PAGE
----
i-b-goB

Social climber
Wise Acres
Feb 15, 2018 - 08:00am PT
Could you return second hand stuff?

photo not found
Missing photo ID#524074

http://male.eighthundredships.com/?pid=23686699
Fritz

Social climber
Choss Creek, ID
Feb 15, 2018 - 01:50pm PT
Re REI changing their lifetime warranty policy a few years back. Although I never sold directly to REI, I worked for several outdoor gear companies that did. In each company's case, REI was THE most important & by far their largest account.

When REI ate one of those company's products & gave the customer a refund, or a credit, or a replacement item, the company that originally supplied the product then had to pay for REI's generous warranty policies, by issuing a credit, or with replacement merchandise. It cost REI suppliers a lot of money, but it was considered part of the price of doing big business with REI.
Dingus Milktoast

Trad climber
Minister of Moderation, Fatcrackistan
Topic Author's Reply - Feb 15, 2018 - 01:57pm PT
Amazon does the same thing.

DMT
Mungeclimber

Trad climber
Nothing creative to say
Feb 15, 2018 - 03:16pm PT
It cost REI suppliers a lot of money, but it was considered part of the price of doing big business with REI.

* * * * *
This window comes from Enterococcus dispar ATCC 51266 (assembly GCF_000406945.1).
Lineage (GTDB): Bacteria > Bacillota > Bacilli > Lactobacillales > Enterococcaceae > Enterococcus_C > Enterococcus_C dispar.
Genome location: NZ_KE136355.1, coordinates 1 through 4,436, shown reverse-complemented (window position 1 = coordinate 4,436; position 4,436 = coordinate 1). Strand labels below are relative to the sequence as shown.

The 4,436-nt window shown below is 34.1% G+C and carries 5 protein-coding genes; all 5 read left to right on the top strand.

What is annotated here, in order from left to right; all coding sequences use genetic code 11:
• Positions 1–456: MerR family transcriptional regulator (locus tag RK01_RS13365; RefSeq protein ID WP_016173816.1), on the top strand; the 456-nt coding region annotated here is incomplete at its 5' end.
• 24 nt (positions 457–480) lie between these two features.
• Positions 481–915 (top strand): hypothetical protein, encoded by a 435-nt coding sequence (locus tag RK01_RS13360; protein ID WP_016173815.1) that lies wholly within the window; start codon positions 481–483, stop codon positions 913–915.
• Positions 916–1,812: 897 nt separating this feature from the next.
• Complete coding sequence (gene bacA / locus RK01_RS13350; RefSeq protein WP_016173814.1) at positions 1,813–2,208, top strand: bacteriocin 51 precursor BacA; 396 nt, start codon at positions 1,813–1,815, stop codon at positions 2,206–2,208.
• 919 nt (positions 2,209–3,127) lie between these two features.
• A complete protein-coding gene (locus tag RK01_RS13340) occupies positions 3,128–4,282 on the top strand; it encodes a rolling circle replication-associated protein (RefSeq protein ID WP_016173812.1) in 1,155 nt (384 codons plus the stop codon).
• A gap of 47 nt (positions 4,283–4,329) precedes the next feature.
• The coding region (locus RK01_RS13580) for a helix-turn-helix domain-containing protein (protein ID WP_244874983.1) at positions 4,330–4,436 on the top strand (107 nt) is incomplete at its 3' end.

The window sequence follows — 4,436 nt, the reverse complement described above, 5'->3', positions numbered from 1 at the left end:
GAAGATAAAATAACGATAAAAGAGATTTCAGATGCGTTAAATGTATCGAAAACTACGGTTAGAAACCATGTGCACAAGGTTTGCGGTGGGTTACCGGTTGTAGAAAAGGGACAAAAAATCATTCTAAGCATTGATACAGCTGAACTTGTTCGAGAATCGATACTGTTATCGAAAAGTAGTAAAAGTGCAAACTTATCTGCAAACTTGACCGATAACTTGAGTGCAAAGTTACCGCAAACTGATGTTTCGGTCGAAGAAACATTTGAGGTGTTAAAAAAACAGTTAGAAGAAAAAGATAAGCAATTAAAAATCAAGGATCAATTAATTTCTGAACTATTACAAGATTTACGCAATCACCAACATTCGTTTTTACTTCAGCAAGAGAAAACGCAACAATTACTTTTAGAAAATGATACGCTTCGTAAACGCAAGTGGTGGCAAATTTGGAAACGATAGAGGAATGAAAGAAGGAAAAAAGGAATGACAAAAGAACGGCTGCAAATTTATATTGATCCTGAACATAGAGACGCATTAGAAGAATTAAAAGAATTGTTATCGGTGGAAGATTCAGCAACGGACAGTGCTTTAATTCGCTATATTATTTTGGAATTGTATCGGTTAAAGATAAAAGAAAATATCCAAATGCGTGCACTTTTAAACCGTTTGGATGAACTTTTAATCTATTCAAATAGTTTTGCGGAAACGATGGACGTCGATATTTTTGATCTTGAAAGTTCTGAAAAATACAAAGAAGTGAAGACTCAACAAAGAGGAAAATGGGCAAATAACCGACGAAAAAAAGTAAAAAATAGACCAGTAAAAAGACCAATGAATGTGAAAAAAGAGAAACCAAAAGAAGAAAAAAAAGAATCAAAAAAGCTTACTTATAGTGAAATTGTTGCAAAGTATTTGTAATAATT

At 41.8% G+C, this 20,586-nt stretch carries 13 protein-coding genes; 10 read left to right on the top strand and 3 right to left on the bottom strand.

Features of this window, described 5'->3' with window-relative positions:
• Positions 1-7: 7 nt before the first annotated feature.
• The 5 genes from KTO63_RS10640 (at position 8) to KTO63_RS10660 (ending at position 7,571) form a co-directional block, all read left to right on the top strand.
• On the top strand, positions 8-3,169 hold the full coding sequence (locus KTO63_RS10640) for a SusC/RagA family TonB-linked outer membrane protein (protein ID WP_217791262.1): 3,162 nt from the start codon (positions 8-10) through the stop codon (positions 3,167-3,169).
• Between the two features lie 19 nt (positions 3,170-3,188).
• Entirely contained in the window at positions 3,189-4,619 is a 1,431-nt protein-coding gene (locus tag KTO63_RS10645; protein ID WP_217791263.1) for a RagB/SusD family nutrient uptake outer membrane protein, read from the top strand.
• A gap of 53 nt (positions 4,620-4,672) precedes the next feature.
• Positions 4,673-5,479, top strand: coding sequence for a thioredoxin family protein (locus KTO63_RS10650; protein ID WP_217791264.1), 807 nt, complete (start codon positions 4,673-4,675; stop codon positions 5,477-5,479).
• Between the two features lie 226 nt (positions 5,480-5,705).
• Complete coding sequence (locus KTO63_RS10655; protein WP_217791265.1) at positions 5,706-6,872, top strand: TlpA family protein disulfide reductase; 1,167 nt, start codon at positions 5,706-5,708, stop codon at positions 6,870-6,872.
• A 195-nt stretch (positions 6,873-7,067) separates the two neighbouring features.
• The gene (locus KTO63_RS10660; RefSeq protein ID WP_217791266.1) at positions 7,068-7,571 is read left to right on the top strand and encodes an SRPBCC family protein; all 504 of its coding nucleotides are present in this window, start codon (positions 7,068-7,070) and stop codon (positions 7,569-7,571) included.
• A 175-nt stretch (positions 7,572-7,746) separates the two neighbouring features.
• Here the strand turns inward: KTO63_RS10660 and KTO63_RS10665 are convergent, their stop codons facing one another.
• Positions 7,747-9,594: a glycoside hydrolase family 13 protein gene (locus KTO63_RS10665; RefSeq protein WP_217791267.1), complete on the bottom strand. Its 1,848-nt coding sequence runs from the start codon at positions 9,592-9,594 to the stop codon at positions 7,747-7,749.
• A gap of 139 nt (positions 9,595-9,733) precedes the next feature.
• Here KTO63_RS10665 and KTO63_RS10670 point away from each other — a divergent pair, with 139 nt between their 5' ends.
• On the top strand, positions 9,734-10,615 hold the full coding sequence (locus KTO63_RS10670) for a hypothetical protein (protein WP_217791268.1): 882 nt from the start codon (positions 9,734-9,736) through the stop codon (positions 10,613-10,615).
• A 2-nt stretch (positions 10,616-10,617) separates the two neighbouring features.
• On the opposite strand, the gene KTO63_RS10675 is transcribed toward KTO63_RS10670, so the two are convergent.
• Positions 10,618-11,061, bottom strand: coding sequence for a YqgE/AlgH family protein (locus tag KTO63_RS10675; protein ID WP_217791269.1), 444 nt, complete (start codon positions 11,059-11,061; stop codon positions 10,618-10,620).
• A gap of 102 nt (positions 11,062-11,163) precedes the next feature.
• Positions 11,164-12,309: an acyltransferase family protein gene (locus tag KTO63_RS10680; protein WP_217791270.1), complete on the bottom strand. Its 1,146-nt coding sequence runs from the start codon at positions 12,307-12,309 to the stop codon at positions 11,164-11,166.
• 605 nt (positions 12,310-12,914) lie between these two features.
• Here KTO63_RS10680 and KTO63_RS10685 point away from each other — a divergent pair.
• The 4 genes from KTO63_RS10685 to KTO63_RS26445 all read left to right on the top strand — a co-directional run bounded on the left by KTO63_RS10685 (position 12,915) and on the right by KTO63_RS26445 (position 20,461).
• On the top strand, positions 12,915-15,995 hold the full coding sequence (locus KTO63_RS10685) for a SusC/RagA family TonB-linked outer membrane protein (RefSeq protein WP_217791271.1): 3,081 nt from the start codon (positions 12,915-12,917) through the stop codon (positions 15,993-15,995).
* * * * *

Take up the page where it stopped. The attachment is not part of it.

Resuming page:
It's also the primary way to make sure that a retailer that sells QUALITY gear can hold the manufacturer accountable to the quality standard before they ever hit the sales floor. It sets a bright line.

Not saying REI wasn't getting trashed by goodwill returner's. Just seems like they didn't have to limit it in the way they did, and the way LL bean did.

Dingus Milktoast

Trad climber
Minister of Moderation, Fatcrackistan
Topic Author's Reply - Feb 15, 2018 - 04:08pm PT
In both cases of REI and LL Bean they had lax internal controls over the return process that resulted in significant fraud being perpetrated by customers and employees alike. Their solution to the problem was to amend the return process (significantly).

Most of us never abused the return policy and certainly we never perpetrated fraud against REI.

Story time! A person I know (not me, to be very clear) got a Patagonia jacket from a very prominent outdoor retail clearance house. For those unfamiliar with the nuance of the apparel trade, clothing brands sell their unsold inventory to discount companies who in turn sell those closeouts to the public at deeply (or not so deeply) discounted prices. Like Ross, only for outdoor goods.

My buddy got this very lightweight goretex garment as a give-away due to some customer satisfaction thing he complained about. Basically they gave him a store credit and he used it to get this jacket. He didn't pay a dime for it. It was a horrendous color, EuroPuke. He didn't like it claimed it didn't fit but I know, it was the color he didn't like. No wonder it went unsold, right?

So he wouldn't be seen wearing it.

We're on a climbing roadtrip headed to the Winds. We have to pass through SLC on the way so he's all, 'Hey Ding, let's stop in the Patagonia outlet store and see what they have!' Ok.... sure.